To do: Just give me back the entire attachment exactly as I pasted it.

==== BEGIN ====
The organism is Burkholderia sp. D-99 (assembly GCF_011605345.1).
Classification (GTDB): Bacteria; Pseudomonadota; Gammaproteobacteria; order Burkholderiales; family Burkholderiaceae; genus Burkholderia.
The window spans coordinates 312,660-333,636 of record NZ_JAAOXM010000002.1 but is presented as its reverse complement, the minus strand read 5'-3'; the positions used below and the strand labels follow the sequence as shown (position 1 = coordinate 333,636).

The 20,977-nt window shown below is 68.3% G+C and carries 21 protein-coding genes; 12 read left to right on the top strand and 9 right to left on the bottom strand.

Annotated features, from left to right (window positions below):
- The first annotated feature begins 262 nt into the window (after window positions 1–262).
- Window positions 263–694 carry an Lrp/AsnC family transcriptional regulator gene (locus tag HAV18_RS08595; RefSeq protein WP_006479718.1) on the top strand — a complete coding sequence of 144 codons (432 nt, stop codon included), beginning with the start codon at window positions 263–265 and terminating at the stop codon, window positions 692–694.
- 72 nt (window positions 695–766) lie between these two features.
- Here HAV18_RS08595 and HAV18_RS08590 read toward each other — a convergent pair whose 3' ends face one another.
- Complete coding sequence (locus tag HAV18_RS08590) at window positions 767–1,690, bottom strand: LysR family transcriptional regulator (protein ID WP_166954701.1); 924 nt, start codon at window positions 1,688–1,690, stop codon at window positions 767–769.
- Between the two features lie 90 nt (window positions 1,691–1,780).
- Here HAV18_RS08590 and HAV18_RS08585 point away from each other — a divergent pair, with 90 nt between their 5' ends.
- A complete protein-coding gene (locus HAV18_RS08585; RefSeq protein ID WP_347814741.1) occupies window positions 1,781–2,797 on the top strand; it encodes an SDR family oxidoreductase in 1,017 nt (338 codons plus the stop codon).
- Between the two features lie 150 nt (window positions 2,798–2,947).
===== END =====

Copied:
The organism is Burkholderia sp. D-99 (assembly GCF_011605345.1).
Classification (GTDB): Bacteria; Pseudomonadota; Gammaproteobacteria; order Burkholderiales; family Burkholderiaceae; genus Burkholderia.
The window spans coordinates 312,660-333,636 of record NZ_JAAOXM010000002.1 but is presented as its reverse complement, the minus strand read 5'-3'; the positions used below and the strand labels follow the sequence as shown (position 1 = coordinate 333,636).

The 20,977-nt window shown below is 68.3% G+C and carries 21 protein-coding genes; 12 read left to right on the top strand and 9 right to left on the bottom strand.

Annotated features, from left to right (window positions below):
- The first annotated feature begins 262 nt into the window (after window positions 1–262).
- Window positions 263–694 carry an Lrp/AsnC family transcriptional regulator gene (locus tag HAV18_RS08595; RefSeq protein WP_006479718.1) on the top strand — a complete coding sequence of 144 codons (432 nt, stop codon included), beginning with the start codon at window positions 263–265 and terminating at the stop codon, window positions 692–694.
- 72 nt (window positions 695–766) lie between these two features.
- Here HAV18_RS08595 and HAV18_RS08590 read toward each other — a convergent pair whose 3' ends face one another.
- Complete coding sequence (locus tag HAV18_RS08590) at window positions 767–1,690, bottom strand: LysR family transcriptional regulator (protein ID WP_166954701.1); 924 nt, start codon at window positions 1,688–1,690, stop codon at window positions 767–769.
- Between the two features lie 90 nt (window positions 1,691–1,780).
- Here HAV18_RS08590 and HAV18_RS08585 point away from each other — a divergent pair, with 90 nt between their 5' ends.
- A complete protein-coding gene (locus HAV18_RS08585; RefSeq protein ID WP_347814741.1) occupies window positions 1,781–2,797 on the top strand; it encodes an SDR family oxidoreductase in 1,017 nt (338 codons plus the stop codon).
- Between the two features lie 150 nt (window positions 2,798–2,947).